Since we were in Santa Clarita for the past two weeks, caring for our grandson, we decided to visit the Angeles National Forest to see the wildflowers. The Angeles National Forest (ANF) of the U.S. Forest Service is located in the San Gabriel Mountains and Sierra Pelona Mountains, primarily within Los Angeles County in southern California. The ANF manages a majority of the San Gabriel Mountains National Monument. The San Gabriel Forest Reserve was established on December 20, 1892, the San Bernardino Forest Reserve on February 25, 1893, and the Santa Barbara Forest Reserve on December 22, 1903. They became National Forests on March 4, 1907, and they were combined on July 1, 1908, with all of the San Bernardino forest and portions of San Gabriel forest and Santa Barbara forest composing the new Angeles National Forest. On September 30, 1925, portions of the Angeles National Forest and the Cleveland National Forest were detached to re-establish the San Bernardino National Forest. Angeles National Forest is registered as California Historical Landmark, for being the first National Forest in the state.
San Francisquito Canyon
At the turnoff to San Francisquito drive from Copper Hill drive, the road to Antelope Valley Poppy fields, there is an amazing entrance with two hillsides covered with brittlebush and Yucca. We must have had good luck because it was the time of year that the Yucca were blooming. The San Francisquito Canyon is a canyon created through erosion of the Sierra Pelona Mountains by the San Francisquito Creek, in Los Angeles County, Southern California. The canyon cuts through the Sierra Pelona Mountains, which are central part of the Transverse Ranges system of California. At the San Francisquito Canyon head is the San Francisquito Pass, which the early routes between Los Angeles and the San Joaquin Valleycrossed. The canyon grows wider as it approaches the Santa Clarita Valley.The middle and upper portions of this canyon fall within the Angeles National Forest.
The common name “brittlebush” comes from the brittleness of its stems. Other names include hierba del vaso (Spanish) and cotx (Seri). Another Spanish name for it is incienso because the dried sap was burned by early Spanish missions in the New World as incense. Brittlebush has had many uses in the past. The stems of the brittlebush secrete a clear resin which was used by Native Americans from the Southwest as a glue and also as a gum. Ground up it was used by the Seri Indians of Mexico as a toothpaste. They also would sprinkle the paste on sores or heat it and spread it on their bodies to relieve pain.
Yucca Flower Spires
Yuccas produce a flower spire with many dangling panicles, which are individual flowers. Yuccas are members of the lily family with blooms of similar form but much different foliage. The plants form rosettes of spiky sword-like leaves from the center of which rises the flower spires. The Yucca pictured above are Hesperoyucca whipplei (synonym Yucca whipplei) (chaparral yucca, our Lord’s candle, Spanish bayonet, Quixote yucca or foothill yucca), a species of flowering plant closely related to, and formerly usually included in, the genus Yucca. It is native to southern California, United States and Baja California, Mexico, where it occurs mainly in chaparral, coastal sage scrub, and oak woodland plant communities at altitudes of 0–2500 m (0-8202 feet).
Lotus corniculatus (bird’s foot trefoil, crowtoe) is a common flowering plant in the pea family Fabaceae, native to grassland in temperate Eurasia and North Africa. It is a low growing perennial legume that has long been valued as an agricultural crop. Lotus corniculatus is native to much of Europe, Asia and parts of Africa, but now has a near global distribution and is widely naturalized in California. Over most of its range, Lotus corniculatus is not considered invasive, although in a few areas it has out-competed native vegetation.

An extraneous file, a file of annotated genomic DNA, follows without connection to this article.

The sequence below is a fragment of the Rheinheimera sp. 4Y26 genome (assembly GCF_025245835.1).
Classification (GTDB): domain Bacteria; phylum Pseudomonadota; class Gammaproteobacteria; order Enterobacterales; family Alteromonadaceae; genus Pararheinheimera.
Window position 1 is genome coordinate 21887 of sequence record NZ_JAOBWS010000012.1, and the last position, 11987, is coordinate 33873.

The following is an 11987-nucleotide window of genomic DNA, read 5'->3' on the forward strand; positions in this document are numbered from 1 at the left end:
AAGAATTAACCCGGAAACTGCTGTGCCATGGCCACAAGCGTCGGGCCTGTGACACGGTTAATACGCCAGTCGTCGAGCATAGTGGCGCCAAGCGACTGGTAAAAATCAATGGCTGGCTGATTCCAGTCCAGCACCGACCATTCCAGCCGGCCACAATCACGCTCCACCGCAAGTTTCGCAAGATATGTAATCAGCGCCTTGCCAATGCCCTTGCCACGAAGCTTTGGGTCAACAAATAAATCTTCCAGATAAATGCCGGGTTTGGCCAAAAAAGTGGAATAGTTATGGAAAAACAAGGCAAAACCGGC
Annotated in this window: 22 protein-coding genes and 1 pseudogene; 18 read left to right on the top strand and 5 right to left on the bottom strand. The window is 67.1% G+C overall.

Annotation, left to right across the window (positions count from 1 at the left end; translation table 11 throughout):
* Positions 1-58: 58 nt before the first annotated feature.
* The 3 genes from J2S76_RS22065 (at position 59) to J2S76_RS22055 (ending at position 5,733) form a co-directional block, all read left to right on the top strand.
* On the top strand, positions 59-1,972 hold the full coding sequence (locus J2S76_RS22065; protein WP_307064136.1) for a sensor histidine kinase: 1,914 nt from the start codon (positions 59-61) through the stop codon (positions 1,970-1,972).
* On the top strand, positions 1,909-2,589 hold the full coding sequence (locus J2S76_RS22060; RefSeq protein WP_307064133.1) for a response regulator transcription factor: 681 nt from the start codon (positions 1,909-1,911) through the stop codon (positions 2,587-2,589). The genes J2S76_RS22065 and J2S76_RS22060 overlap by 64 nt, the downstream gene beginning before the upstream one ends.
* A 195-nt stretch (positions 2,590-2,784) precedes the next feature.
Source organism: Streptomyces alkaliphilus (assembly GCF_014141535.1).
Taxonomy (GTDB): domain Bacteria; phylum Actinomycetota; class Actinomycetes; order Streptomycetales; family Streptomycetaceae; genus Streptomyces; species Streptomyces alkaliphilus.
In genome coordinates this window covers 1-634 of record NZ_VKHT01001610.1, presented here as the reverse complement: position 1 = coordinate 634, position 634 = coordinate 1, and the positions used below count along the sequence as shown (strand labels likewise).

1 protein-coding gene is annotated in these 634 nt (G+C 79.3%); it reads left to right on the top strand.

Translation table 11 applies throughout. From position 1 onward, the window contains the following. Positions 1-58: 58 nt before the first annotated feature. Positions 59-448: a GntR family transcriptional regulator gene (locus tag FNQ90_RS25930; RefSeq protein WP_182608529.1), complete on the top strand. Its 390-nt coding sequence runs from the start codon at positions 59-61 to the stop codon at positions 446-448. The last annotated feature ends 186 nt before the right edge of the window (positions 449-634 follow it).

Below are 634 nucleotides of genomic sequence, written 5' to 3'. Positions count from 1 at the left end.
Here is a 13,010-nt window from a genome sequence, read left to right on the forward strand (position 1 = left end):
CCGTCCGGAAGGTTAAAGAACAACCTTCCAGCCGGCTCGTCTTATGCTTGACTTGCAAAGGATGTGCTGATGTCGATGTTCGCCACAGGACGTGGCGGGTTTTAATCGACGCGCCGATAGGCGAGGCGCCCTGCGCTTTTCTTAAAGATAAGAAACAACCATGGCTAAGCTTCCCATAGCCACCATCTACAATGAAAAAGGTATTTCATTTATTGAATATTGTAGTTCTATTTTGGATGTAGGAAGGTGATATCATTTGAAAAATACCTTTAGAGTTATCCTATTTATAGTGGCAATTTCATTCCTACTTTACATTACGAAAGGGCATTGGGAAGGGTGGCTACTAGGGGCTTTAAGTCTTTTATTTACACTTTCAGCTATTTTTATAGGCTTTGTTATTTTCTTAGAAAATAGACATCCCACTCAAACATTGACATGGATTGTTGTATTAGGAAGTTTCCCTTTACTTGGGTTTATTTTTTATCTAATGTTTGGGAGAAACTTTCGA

Malacothrix glabrata (smooth desert dandelion or desert dandelion) is an annual plant in the sunflower family (Asteraceae). It is common to the southwestern deserts of North America and has showy pale-yellow to white flowers. The name “glabrata” refers to the leaves being (nearly) hairless. Like other members of its genus, it has a milky sap and flower heads composed of smaller strap-like flowers called “ligules”. The species is native to the western United States, excluding much of the Pacific Northwest, and into northern Mexico.
The fiddlenecks are native to western North America and south-western South America, but they are naturalized in other regions. Fiddleneck might not be very good for humans, nor for our imported livestock which didn’t evolve as natives in this landscape anyway. But the Native Americans who prospered for centuries while being dependent for their existence on the plants that grew around them, the shoots, seeds and leaves of the abundant fiddleneck were used as food. A pinole (an ancient “power food” prepared from ground and toasted seeds and used as an ingredient in cereals, baked goods, tortillas, and beverages), made by the Chumash and other Indians, was described by the Spanish settlers as having “good flavor and pretty color”.
Melilotus indicus (Indian sweet clover), sometimes incorrectly written Melilotus indica, is a yellow-flowered herb native to northern Africa, Europe and Asia, but naturalized throughout the rest of the world. It has a wide native distribution, ranging from Macaronesia and northern Africa, through Europe, and into temperate and tropical Asia. It is naturalised throughout most of the rest of the world, including the United Kingdom, the United States, South America, Australia and New Zealand. The seed is made into a gruel and used in the treatment of bowel complaints and infantile diarrhea.The plant is discutient, emollient, astringent, strongly laxative and narcotic. It is used externally as a poultice or plaster on swellings. The plant contains coumarin, which is an anticoagulant. The plant also contains dicumarol, which is a broad spectrum bactericide.
This plant is not native to California and was actually introduced by Spanish. Several stories are given for the introduction including Rancheros to support the growing cattle industry. The wild mustard arrived to compensate for overgrazing of native grasslands fueled by increasing numbers of cows. No longer consumed by cattle, this invasive species has run wild in Los Angeles’ Mediterranean climate, consuming the landscape at any chance it is given. That said, every spring you can see the yellow on almost every hill, bringing a little color to the normally drab landscape. There are several species including White Mustard (Sinapis alba, Brassica alba), Black Mustard (Brassica nigra) Common Mustard (Brassica raps) and Sahara Mustard (Brassica tournefortii) all of which are part of the mustard family Brassica and all edible. Identification can be tricky but I think this might be Hirschfeldia incana (formerly Brassica geniculata) which is very similar in appearance to black mustard, but is generally shorter. It forms a wide basal rosette of lobed leaves which lie flat on the ground, and it keeps its leaves while flowering. Its stem and foliage have soft white hairs. Unlike black mustard, H. incana is a perennial plant. This identification is thanks to a helpful comment by Alexandra (see below) to the post.